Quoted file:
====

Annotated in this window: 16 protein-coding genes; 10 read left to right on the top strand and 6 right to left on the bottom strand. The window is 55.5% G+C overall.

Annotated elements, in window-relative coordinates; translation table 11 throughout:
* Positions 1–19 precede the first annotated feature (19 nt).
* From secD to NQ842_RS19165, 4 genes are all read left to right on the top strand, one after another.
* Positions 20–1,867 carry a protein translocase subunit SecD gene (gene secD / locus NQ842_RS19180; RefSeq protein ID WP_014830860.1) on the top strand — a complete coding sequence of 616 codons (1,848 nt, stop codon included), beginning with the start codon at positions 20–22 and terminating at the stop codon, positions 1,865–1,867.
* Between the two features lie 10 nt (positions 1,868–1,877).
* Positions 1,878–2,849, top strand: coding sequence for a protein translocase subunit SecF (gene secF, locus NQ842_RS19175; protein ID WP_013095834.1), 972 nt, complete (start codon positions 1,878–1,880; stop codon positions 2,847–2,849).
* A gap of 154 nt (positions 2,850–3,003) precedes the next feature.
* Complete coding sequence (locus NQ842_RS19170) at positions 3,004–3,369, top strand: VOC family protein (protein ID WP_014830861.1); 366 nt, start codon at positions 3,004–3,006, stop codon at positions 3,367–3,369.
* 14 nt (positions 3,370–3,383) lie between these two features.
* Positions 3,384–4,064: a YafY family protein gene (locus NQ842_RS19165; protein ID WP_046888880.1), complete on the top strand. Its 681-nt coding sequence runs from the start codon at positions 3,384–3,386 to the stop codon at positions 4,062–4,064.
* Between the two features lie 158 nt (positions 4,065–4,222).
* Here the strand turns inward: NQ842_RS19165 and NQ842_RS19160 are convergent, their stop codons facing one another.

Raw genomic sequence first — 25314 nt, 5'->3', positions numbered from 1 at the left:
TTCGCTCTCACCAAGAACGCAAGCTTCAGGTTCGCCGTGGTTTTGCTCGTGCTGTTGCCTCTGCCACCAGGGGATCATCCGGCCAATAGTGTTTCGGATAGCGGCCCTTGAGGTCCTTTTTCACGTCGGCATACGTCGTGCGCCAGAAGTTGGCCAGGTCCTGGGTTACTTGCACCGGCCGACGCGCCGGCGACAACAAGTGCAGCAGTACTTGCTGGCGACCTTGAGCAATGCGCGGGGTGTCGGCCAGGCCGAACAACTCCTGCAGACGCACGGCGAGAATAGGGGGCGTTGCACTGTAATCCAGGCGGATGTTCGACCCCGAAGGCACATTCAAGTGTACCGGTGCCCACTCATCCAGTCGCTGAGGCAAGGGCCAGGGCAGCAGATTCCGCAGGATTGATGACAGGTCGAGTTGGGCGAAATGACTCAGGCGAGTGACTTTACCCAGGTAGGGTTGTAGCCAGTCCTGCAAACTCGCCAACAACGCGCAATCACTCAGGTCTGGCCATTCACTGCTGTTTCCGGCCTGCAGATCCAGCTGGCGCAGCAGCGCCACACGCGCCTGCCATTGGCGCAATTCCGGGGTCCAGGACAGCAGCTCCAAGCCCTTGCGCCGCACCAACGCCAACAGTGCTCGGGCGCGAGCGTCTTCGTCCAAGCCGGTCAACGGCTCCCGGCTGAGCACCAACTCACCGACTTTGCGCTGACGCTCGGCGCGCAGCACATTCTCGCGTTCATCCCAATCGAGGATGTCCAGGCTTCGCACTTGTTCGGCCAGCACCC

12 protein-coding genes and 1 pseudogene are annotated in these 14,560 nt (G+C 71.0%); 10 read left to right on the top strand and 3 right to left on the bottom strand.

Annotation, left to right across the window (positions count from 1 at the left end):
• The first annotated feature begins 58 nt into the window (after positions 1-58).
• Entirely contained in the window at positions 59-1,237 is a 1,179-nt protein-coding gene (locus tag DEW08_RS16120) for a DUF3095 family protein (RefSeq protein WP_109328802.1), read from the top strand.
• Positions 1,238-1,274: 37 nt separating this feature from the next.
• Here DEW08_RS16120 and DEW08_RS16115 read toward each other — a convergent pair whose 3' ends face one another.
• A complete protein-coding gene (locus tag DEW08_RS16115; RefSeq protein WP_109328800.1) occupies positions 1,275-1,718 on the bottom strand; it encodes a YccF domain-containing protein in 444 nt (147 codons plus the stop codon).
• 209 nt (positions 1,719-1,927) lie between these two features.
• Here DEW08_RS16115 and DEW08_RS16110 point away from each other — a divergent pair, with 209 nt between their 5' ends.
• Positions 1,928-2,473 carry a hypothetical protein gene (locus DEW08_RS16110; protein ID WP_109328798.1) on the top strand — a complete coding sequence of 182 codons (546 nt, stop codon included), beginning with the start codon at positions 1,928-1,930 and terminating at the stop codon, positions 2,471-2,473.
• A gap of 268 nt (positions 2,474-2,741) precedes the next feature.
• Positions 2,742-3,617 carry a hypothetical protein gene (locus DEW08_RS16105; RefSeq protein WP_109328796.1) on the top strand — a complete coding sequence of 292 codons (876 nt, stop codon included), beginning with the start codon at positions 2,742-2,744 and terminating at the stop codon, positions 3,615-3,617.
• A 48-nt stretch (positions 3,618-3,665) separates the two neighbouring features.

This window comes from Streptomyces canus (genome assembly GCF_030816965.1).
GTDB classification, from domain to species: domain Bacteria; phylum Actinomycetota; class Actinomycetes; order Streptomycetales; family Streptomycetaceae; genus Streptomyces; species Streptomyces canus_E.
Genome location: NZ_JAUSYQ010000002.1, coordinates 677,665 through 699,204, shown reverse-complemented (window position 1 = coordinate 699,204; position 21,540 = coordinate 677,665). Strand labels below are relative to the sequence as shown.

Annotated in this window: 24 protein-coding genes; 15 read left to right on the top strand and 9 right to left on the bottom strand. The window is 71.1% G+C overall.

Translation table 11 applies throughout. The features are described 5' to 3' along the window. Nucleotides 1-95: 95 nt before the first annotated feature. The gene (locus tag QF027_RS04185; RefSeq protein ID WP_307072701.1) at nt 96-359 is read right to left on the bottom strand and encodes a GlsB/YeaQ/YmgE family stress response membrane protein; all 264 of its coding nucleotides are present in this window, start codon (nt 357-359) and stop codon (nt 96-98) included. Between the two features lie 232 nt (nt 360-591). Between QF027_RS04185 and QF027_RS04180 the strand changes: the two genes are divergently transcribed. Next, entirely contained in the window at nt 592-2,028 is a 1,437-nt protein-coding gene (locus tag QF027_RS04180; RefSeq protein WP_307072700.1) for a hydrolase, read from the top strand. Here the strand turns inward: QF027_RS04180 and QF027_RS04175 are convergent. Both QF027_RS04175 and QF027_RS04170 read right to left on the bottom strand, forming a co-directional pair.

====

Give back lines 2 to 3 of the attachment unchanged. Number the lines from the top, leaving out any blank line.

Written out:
Annotated elements, in window-relative coordinates; translation table 11 throughout:
* Positions 1–19 precede the first annotated feature (19 nt).